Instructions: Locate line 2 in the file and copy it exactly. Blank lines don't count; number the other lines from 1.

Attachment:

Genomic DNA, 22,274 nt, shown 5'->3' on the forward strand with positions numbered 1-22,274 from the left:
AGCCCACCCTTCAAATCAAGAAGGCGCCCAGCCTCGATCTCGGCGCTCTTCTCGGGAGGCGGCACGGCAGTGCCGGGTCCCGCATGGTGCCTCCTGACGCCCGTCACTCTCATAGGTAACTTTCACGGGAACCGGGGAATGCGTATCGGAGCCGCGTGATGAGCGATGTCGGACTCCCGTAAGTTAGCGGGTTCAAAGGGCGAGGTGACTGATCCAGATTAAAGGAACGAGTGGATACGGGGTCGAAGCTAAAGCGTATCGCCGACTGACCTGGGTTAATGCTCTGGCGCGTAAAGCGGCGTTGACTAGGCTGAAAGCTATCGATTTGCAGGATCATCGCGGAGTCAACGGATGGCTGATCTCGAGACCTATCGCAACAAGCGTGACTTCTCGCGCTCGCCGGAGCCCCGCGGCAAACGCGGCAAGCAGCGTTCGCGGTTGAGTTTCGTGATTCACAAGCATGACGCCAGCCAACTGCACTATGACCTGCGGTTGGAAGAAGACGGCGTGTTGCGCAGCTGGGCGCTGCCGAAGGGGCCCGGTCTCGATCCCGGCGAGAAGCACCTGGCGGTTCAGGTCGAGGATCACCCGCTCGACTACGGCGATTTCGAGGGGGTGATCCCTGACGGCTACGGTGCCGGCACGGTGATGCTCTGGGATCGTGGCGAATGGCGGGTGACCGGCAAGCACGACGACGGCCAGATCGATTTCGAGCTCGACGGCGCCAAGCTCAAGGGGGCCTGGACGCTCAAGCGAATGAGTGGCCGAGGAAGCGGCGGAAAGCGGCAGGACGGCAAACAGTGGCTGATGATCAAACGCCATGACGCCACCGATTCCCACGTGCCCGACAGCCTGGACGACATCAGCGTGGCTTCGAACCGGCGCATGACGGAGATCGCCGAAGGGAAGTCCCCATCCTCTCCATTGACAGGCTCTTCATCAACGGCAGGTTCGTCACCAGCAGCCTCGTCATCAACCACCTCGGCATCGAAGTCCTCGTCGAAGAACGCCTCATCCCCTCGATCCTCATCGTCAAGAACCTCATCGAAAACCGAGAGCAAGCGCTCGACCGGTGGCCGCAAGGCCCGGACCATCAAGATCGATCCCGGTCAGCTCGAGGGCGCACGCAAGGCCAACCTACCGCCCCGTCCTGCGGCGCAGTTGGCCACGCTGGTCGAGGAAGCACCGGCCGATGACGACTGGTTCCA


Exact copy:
AGCCCACCCTTCAAATCAAGAAGGCGCCCAGCCTCGATCTCGGCGCTCTTCTCGGGAGGCGGCACGGCAGTGCCGGGTCCCGCATGGTGCCTCCTGACGCCCGTCACTCTCATAGGTAACTTTCACGGGAACCGGGGAATGCGTATCGGAGCCGCGTGATGAGCGATGTCGGACTCCCGTAAGTTAGCGGGTTCAAAGGGCGAGGTGACTGATCCAGATTAAAGGAACGAGTGGATACGGGGTCGAAGCTAAAGCGTATCGCCGACTGACCTGGGTTAATGCTCTGGCGCGTAAAGCGGCGTTGACTAGGCTGAAAGCTATCGATTTGCAGGATCATCGCGGAGTCAACGGATGGCTGATCTCGAGACCTATCGCAACAAGCGTGACTTCTCGCGCTCGCCGGAGCCCCGCGGCAAACGCGGCAAGCAGCGTTCGCGGTTGAGTTTCGTGATTCACAAGCATGACGCCAGCCAACTGCACTATGACCTGCGGTTGGAAGAAGACGGCGTGTTGCGCAGCTGGGCGCTGCCGAAGGGGCCCGGTCTCGATCCCGGCGAGAAGCACCTGGCGGTTCAGGTCGAGGATCACCCGCTCGACTACGGCGATTTCGAGGGGGTGATCCCTGACGGCTACGGTGCCGGCACGGTGATGCTCTGGGATCGTGGCGAATGGCGGGTGACCGGCAAGCACGACGACGGCCAGATCGATTTCGAGCTCGACGGCGCCAAGCTCAAGGGGGCCTGGACGCTCAAGCGAATGAGTGGCCGAGGAAGCGGCGGAAAGCGGCAGGACGGCAAACAGTGGCTGATGATCAAACGCCATGACGCCACCGATTCCCACGTGCCCGACAGCCTGGACGACATCAGCGTGGCTTCGAACCGGCGCATGACGGAGATCGCCGAAGGGAAGTCCCCATCCTCTCCATTGACAGGCTCTTCATCAACGGCAGGTTCGTCACCAGCAGCCTCGTCATCAACCACCTCGGCATCGAAGTCCTCGTCGAAGAACGCCTCATCCCCTCGATCCTCATCGTCAAGAACCTCATCGAAAACCGAGAGCAAGCGCTCGACCGGTGGCCGCAAGGCCCGGACCATCAAGATCGATCCCGGTCAGCTCGAGGGCGCACGCAAGGCCAACCTACCGCCCCGTCCTGCGGCGCAGTTGGCCACGCTGGTCGAGGAAGCACCGGCCGATGACGACTGGTTCCA